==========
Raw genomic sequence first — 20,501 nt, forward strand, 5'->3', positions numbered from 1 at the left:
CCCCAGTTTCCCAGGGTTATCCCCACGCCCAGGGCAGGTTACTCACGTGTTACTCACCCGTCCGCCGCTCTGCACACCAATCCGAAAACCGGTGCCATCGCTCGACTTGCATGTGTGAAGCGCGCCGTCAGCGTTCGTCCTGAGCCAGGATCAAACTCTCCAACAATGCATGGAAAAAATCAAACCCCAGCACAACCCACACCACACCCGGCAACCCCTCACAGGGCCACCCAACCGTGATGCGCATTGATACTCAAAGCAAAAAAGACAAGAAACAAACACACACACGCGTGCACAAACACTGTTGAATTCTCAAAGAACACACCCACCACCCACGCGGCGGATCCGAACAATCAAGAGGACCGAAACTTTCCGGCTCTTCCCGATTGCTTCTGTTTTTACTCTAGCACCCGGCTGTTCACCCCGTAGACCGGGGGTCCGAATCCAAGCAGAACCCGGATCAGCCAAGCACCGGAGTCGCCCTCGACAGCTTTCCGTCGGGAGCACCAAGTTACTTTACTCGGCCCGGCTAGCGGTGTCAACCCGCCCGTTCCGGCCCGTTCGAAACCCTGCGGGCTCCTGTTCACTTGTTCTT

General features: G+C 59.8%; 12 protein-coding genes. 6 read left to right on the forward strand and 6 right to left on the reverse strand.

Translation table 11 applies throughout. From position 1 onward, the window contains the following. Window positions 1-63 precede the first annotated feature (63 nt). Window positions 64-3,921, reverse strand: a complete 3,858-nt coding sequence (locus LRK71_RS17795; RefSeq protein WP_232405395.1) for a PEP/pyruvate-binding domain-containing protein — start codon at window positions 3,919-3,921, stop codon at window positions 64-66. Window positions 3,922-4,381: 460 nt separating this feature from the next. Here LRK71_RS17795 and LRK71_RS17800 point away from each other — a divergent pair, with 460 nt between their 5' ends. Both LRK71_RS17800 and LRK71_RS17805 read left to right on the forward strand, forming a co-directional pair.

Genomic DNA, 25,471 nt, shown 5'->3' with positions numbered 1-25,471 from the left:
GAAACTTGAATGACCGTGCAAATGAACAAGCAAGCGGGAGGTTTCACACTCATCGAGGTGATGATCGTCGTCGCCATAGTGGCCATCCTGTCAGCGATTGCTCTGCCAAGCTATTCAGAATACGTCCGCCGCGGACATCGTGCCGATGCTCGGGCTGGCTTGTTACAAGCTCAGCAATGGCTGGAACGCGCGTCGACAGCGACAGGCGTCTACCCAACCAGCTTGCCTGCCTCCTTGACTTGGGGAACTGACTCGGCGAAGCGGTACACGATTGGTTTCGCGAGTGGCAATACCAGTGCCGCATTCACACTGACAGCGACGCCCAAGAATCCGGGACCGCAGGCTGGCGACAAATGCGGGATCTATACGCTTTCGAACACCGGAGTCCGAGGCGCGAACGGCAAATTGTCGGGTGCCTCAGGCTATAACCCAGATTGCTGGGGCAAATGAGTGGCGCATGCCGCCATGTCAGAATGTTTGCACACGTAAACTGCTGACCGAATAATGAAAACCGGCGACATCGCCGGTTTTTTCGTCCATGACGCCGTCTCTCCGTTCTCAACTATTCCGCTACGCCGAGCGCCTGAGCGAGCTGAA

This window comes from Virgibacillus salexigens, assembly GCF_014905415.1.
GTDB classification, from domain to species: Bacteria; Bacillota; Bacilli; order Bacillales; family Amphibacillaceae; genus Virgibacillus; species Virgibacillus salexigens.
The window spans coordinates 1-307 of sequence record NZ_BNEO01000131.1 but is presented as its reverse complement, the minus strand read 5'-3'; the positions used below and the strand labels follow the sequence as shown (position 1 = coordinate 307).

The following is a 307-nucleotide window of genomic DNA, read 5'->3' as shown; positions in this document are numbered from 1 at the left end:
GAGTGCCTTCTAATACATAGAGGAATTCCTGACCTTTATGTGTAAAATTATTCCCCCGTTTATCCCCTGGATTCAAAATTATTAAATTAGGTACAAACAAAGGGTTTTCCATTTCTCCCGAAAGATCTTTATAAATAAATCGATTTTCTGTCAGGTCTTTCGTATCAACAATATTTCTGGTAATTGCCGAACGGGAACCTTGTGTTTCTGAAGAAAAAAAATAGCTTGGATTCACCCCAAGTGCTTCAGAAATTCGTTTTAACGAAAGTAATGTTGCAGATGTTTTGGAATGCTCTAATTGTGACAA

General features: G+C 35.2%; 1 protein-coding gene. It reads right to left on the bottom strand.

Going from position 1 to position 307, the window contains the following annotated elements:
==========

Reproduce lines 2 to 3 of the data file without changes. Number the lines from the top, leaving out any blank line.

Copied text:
CCCCAGTTTCCCAGGGTTATCCCCACGCCCAGGGCAGGTTACTCACGTGTTACTCACCCGTCCGCCGCTCTGCACACCAATCCGAAAACCGGTGCCATCGCTCGACTTGCATGTGTGAAGCGCGCCGTCAGCGTTCGTCCTGAGCCAGGATCAAACTCTCCAACAATGCATGGAAAAAATCAAACCCCAGCACAACCCACACCACACCCGGCAACCCCTCACAGGGCCACCCAACCGTGATGCGCATTGATACTCAAAGCAAAAAAGACAAGAAACAAACACACACACGCGTGCACAAACACTGTTGAATTCTCAAAGAACACACCCACCACCCACGCGGCGGATCCGAACAATCAAGAGGACCGAAACTTTCCGGCTCTTCCCGATTGCTTCTGTTTTTACTCTAGCACCCGGCTGTTCACCCCGTAGACCGGGGGTCCGAATCCAAGCAGAACCCGGATCAGCCAAGCACCGGAGTCGCCCTCGACAGCTTTCCGTCGGGAGCACCAAGTTACTTTACTCGGCCCGGCTAGCGGTGTCAACCCGCCCGTTCCGGCCCGTTCGAAACCCTGCGGGCTCCTGTTCACTTGTTCTT

General features: G+C 59.8%; 12 protein-coding genes. 6 read left to right on the forward strand and 6 right to left on the reverse strand.